Places to visit

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Lincoln Cathedral  and Castle.
Lincoln represents an interesting mix of ancient and modern, with the bright lights and bustling shops of the city centre existing alongside the thousand-year-old ramparts of Lincoln Castle and the Gothic splendour of its Cathedral. Lincoln can also be reached by train from the village.

Newark Castle sits  proudly next to the River Trent in the centre of Newark in Nottinghamshire.  Its foundations date back to Saxon times but it was developed as a castle by the Bishop of Lincoln in 1123.  Known as the gateway to the North, the castle endured numerous sieges during the Baronial and English civil war before it was partially destroyed in 1646. Newark can also be reached by train from the village,
Clumber Park  is a special and important place, one of just a handful of grade 1 registered parks in the country and enjoyed by many people. In fact it is one of the top five most visited National Trust places in the country.  Over 3,800 acres, including woods, open heath and rolling farmland. It contains the longest double avenue of lime trees in Europe. The avenue was created by the 5th Duke of Newcastle in the 19th century and extends for more than two miles (4km).

Clumber Lake is a serpentine lake covering 87 acres (352,000 m²), south of the site of Clumber House and extending 2 km to the east. The lake was partially rebuilt in the 1980s and again in 2004 after suffering from subsidence from coal mining.  Hardwick Village lies within the park, near the eastern end of the lake.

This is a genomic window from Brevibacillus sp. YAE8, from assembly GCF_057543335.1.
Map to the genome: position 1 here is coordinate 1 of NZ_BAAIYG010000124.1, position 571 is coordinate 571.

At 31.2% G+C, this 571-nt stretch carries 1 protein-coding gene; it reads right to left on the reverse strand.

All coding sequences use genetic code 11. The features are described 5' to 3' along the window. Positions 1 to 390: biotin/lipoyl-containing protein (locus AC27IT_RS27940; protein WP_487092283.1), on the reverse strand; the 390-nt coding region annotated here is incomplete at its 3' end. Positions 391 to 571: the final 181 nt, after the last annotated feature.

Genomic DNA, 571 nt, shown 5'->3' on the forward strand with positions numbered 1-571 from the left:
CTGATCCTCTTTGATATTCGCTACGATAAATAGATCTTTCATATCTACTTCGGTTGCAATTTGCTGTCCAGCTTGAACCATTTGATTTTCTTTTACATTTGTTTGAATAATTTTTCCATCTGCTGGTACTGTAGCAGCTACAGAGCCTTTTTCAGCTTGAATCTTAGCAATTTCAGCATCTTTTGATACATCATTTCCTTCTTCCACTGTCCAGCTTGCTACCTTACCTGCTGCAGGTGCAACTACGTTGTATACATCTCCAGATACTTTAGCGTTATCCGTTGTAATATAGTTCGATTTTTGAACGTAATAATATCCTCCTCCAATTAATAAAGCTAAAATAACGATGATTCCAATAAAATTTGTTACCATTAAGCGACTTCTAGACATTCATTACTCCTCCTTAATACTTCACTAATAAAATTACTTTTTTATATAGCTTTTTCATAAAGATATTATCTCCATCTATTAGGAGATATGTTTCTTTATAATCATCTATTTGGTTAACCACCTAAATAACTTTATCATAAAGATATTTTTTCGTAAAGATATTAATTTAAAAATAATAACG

Sherwood Forest.  Once part of a royal hunting forest, Sherwood Forest National Nature Reserve covers 450 acres and incorporates some truly ancient areas of native woodland where  slender birch trees grow alongside more than a thousand veteran Oaks, most of which are over 500 years old. The largest and most famous of these is the Major Oak. A large English oak  near the village of Edwinstowe in the midst of Sherwood Forest, Nottinghamshire. According to local folklore, it was Robin Hood's shelter where he and his merry men slept. It weighs an estimated 23 tons, has a girth of 33 feet (10 metres), a canopy of 92 feet (28 metres), and is about 800–1000 years old. In a 2002 survey, it was voted "Britain's favourite tree".  In 2014 it was voted 'England's Tree of the Year' by a public poll by the Woodland Trust, receiving 18% of the votes.  linked throughout the world to Sherwoods legendary hero Robin Hood.
Doddington Hall is, from the outside, an Elizabethan prodigy house or mansion complete with walled courtyards and a gabled gatehouse. Inside it was very largely updated in the 1760s. It is located in the village of Doddington, to the west of the city of Lincoln.
Founded in 1968 by Mr Peter Hunt, Bransby Horses is one of the UK’s largest equine welfare charities. Dedicated to improving the lives of horses, donkeys and mules, our teams are working harder than ever to continue making positive differences to equines whenever we can, through rescue, rehabilitation, rehoming, education and by providing a safe haven. Please see below to find out more about us or click here to read about our long term commitments in the Strategic Plan.